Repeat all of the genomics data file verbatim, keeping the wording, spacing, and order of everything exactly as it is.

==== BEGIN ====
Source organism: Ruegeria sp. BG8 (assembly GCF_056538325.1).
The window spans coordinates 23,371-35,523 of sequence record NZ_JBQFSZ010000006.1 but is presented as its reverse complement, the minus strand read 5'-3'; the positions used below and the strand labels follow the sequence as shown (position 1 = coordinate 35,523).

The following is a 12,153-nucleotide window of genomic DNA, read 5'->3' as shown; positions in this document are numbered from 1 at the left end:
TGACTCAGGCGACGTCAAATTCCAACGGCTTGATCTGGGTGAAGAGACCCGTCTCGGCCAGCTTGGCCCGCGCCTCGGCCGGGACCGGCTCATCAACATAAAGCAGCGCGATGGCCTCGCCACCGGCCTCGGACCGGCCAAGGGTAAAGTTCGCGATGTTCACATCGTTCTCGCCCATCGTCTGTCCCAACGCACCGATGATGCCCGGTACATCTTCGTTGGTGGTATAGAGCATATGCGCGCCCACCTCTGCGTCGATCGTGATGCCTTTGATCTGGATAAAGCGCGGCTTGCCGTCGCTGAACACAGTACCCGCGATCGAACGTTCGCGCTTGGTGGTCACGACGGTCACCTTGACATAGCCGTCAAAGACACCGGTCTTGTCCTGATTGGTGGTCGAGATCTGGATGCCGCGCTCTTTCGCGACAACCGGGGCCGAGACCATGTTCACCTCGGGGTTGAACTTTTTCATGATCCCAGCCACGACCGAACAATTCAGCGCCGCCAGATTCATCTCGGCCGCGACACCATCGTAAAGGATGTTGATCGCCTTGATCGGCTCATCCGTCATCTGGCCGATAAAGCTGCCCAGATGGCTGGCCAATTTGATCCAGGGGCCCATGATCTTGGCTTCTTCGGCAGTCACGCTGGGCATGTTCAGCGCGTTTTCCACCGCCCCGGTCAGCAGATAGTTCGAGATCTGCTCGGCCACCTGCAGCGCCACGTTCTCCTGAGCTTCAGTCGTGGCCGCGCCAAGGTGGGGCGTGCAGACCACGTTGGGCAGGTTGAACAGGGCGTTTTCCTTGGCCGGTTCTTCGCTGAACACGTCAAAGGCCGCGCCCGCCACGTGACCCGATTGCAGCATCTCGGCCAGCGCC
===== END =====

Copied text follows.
Source organism: Ruegeria sp. BG8 (assembly GCF_056538325.1).
The window spans coordinates 23,371-35,523 of sequence record NZ_JBQFSZ010000006.1 but is presented as its reverse complement, the minus strand read 5'-3'; the positions used below and the strand labels follow the sequence as shown (position 1 = coordinate 35,523).

The following is a 12,153-nucleotide window of genomic DNA, read 5'->3' as shown; positions in this document are numbered from 1 at the left end:
TGACTCAGGCGACGTCAAATTCCAACGGCTTGATCTGGGTGAAGAGACCCGTCTCGGCCAGCTTGGCCCGCGCCTCGGCCGGGACCGGCTCATCAACATAAAGCAGCGCGATGGCCTCGCCACCGGCCTCGGACCGGCCAAGGGTAAAGTTCGCGATGTTCACATCGTTCTCGCCCATCGTCTGTCCCAACGCACCGATGATGCCCGGTACATCTTCGTTGGTGGTATAGAGCATATGCGCGCCCACCTCTGCGTCGATCGTGATGCCTTTGATCTGGATAAAGCGCGGCTTGCCGTCGCTGAACACAGTACCCGCGATCGAACGTTCGCGCTTGGTGGTCACGACGGTCACCTTGACATAGCCGTCAAAGACACCGGTCTTGTCCTGATTGGTGGTCGAGATCTGGATGCCGCGCTCTTTCGCGACAACCGGGGCCGAGACCATGTTCACCTCGGGGTTGAACTTTTTCATGATCCCAGCCACGACCGAACAATTCAGCGCCGCCAGATTCATCTCGGCCGCGACACCATCGTAAAGGATGTTGATCGCCTTGATCGGCTCATCCGTCATCTGGCCGATAAAGCTGCCCAGATGGCTGGCCAATTTGATCCAGGGGCCCATGATCTTGGCTTCTTCGGCAGTCACGCTGGGCATGTTCAGCGCGTTTTCCACCGCCCCGGTCAGCAGATAGTTCGAGATCTGCTCGGCCACCTGCAGCGCCACGTTCTCCTGAGCTTCAGTCGTGGCCGCGCCAAGGTGGGGCGTGCAGACCACGTTGGGCAGGTTGAACAGGGCGTTTTCCTTGGCCGGTTCTTCGCTGAACACGTCAAAGGCCGCGCCCGCCACGTGACCCGATTGCAGCATCTCGGCCAGCGCC